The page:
Characterising a novel form of complicated hereditary spastic paraplegia
Applicant: Dr. Christian Beetz, Institut für Klinische Chemie der FSU Jena.
- Dr. N. O. Dundar und Dr. S. Haspolat, Department of Child Neurology, Faculty of Medicine, Akdeniz University Antalya, Türkei
- Dr. Rebecca Schüle und Prof. L. Schöls, Hertie Institut für Klinische Hirnforschung, Tübingen
- Dr. G. Uyanik, Institut für Humangenetik, Universitätsklinikum Hamburg-Eppendorf
- Prof. C. Hübner und Prof. T. Deufel, Institut für Klinische Chemie und Laboratoriumsdiagnostik, Universitätsklinikum Jena
- Dr. F. Erdogan und Prof. P. Nürnberg, Atlas Biolabs GmbH, Berlin
The hereditary spastic paraplegias (HSPs) are neurodegenerative movement disorders. The unifying clinical feature is progressive weakness and spasticity of the legs. This feature may occur in iolation (pure forms) or be associated with a wide spectrum of other symptoms (complicated forms). All modes of inheritance are observed.
In the frame of a collaboration with Turkish neurologists, we identified a large family in which several members developed a spastic gate in early childhood. Older patients also show ataxie and mental retardation. Since all patients have consanguineous parents one may hypothesise a recessive mode of inheritance caused by a homozygous mutation. After exclusion of linkage to known recessive HSP loci we performed a SNP-based whole genome analysis. This revealed strong linkage to a single genomic region (LOD score 3.6) which does not overlap any of the known loci for HSP or inherited ataxias. We conclude that a novel inherited disease underlies the phenotype in this family. Based on present clinical data, the condition may best be classified as autosomal recessive complicated HSP.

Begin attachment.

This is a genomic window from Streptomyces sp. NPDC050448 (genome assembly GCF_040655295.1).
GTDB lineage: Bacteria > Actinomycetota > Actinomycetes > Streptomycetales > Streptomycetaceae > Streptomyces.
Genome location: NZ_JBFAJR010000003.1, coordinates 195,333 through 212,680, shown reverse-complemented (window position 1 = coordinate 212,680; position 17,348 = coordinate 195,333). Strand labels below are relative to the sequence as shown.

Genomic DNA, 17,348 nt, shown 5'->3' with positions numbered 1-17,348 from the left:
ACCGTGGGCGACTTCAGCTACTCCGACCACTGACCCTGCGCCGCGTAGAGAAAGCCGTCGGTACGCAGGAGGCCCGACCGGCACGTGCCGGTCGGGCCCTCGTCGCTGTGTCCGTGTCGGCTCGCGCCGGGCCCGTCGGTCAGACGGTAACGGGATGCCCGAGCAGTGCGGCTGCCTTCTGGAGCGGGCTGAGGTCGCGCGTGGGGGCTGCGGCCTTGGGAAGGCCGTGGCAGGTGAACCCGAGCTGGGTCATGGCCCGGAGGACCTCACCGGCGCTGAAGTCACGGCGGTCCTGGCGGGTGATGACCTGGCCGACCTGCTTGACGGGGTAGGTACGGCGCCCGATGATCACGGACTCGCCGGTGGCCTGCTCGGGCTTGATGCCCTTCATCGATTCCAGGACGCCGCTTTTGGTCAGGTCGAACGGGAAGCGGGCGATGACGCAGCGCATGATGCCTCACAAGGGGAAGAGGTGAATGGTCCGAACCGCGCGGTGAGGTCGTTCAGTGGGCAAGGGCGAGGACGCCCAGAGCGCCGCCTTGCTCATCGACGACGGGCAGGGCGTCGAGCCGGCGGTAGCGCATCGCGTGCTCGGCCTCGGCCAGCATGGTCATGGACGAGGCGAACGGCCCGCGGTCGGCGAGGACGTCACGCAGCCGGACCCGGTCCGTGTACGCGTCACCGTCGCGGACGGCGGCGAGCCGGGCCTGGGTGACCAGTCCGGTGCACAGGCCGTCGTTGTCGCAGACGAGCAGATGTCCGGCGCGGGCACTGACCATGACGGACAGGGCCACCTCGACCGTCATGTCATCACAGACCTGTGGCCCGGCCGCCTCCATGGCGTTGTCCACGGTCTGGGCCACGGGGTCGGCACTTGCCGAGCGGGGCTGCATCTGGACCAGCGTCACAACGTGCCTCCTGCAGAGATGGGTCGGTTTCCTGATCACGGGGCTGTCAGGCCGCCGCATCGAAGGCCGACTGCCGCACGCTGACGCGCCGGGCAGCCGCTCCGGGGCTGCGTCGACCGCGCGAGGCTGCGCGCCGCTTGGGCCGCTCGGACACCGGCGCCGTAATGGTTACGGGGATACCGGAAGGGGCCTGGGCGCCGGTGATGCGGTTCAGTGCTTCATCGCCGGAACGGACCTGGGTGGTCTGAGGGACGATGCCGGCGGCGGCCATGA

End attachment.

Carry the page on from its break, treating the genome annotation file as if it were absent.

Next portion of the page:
The present project aims at: (i) a detailed clinical description according to standardised criteria, (ii) reduction of the number of candidate genes, and (iii) identification of the causative mutation. To this end, all patients will be seen by well-recognised experts in the fields of HSPs and inherited ataxias. DNA of additional family members, preferentially additional patients, will be collected. Ideally, this will allow narrowing of the candidate region. Leukocyte-derived transcriptome profiles will be used to identify genes from the genomic interval of interest that are not expressed in patients and, thereby, represent excellent candidate disease genes. Finally, selected genes will be sequenced.
Successful completion of the above sub-projects would represent a basis for several follow up studies. Screening of additional patients would help to define the frequency and the phenotypic spectrum of this genetic form of the disease. Also, an implementation into routine molecular diagnostic strategies would be possible. Functional studies on the gene product would likely increase our understanding of HSP and related phenotypes.
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